What Are Insurance Commission Clawbacks and How Can You Avoid Them?

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This post is part of a series sponsored by AgentSync.

Insurance commission clawbacks: The phrase alone invokes some unsettling imagery, even if you aren’t well-versed in the concept. Do you envision a bony, skeletal hand emerging from its earthly grave to claw its way back to the surface, or is that just me? While my imagination may be overactive, a commission clawback isn’t all that different from a ghostly hand reaching out from the past to pull back what was once given.

In this case, what’s being clawed back is an insurance agent’s or securities broker’s commission. If a policyholder cancels a policy shortly after purchasing it, insurance carriers often have the contractual right to take back some or all of the commission they paid the selling agent. It becomes an even more serious issue when a clawback is required because the commission shouldn’t have been paid in the first place. For example, if a producer sold a policy without the legal authority to do so.

In this article, we’ll cover the basics of insurance commission clawbacks and the circumstances in which they occur, along with some of the best ways to prevent experiencing one, regardless of which side of the clawback you’re on.

What is an insurance commission clawback?

A commission clawback is when an insurance agent or financial services broker makes a sale, thus earning a commission, which they later have to repay to the insurance carrier or financial institution that issued it. In a world of endless acronyms and industry jargon, there’s hardly a better example of something being named as literally and accurately as a commission clawback.

The reasons someone might be subject to an insurance commission clawback vary, but the bottom line is the person needs to pay back all or part of the money they previously earned. Since no one likes to give back money, the term “clawback” denotes the mandatory nature of this action. Whether it’s based solely on contractual agreements between insurance carriers, agencies, and producers, or based on legally binding insurance regulations, an insurance agent or variable lines broker who’s subject to a commission clawback doesn’t have a choice in the matter.

Why do commission clawbacks happen?

At the most basic level, a commission clawback happens because an insurance agent or variable lines broker received a commission that they didn’t or shouldn’t have earned. This can happen for a variety of reasons, ranging from completely innocent and outside the insurance agent’s control to unintentional mishaps to downright nefarious shenanigans.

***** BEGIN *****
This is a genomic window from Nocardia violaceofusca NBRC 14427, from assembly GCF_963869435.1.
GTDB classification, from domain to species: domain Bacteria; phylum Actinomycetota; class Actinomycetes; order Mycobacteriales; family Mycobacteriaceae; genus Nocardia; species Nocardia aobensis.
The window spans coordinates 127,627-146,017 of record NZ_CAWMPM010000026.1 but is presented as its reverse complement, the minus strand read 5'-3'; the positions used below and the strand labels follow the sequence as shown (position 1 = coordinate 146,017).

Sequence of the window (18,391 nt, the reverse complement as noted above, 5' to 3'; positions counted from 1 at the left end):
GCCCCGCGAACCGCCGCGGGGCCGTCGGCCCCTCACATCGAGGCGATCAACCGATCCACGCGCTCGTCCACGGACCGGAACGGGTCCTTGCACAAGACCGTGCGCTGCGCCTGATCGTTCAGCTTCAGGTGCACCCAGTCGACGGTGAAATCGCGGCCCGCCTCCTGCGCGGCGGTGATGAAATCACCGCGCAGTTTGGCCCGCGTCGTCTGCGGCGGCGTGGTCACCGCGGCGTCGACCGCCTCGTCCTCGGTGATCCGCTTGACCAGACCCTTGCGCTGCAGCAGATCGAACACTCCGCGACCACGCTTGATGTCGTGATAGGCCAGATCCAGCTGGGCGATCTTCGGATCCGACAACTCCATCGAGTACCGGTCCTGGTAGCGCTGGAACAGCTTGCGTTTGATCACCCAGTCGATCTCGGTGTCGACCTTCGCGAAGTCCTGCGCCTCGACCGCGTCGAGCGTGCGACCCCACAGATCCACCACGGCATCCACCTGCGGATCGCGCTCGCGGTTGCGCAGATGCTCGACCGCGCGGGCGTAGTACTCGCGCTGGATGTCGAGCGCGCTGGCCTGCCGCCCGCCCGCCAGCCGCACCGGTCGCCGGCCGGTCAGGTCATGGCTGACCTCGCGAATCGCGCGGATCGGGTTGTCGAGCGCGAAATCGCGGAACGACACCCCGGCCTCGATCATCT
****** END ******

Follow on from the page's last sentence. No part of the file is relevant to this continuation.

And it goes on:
Depending on the type of insurance policy and the agreements between carriers, agencies, and agents, a commission clawback may only be possible if a policy’s canceled within a specific period of time, for example, the first two years after purchase.

Policy cancellations: The most common cause of commission clawbacks

By far the most common reason for an insurance carrier to reclaim the commission it paid out is because the policyholder stopped paying for, or outright canceled/surrendered their policy. This can happen for any number of reasons, including a consumer changing their mind or experiencing a change in financial circumstances. It can also be the result of a poorly educated consumer or pressure from an insurance agent or variable lines broker to buy a product that wasn’t suitable.

Whatever the reason for the cancellation, insurance carrier contracts usually include a clawback clause for when a policy’s canceled “early.” What exactly “early” means depends on the type of insurance and how long the policy period is. This is because carriers normally pay commissions at the start of a policy term with the assumption that the policy will be in effect for the entire period.

For auto and home insurance policies with one-year terms, a producer can face a commission clawback if the insured cancels the policy before its renewal date. Life insurance policies tend to have the potential for much larger commission clawbacks if they’re canceled within the first two years because carriers expect to receive premium payments on that life insurance policy for years and decades to come. So, they pay a very large commission to their agents and brokers at the start, and then only a small fraction of the initial commission as the years go on. As a sidenote, this front-loaded commission structure is one of the reasons unscrupulous life insurance agents may find it tempting to twist or churn business.

Innocent and accidental mishaps

Somewhere between a consumer just changing their mind about a policy and an insurance producer doing something blatantly wrong are a few (mostly) innocent and accidental reasons a carrier may take back the commissions they’ve paid.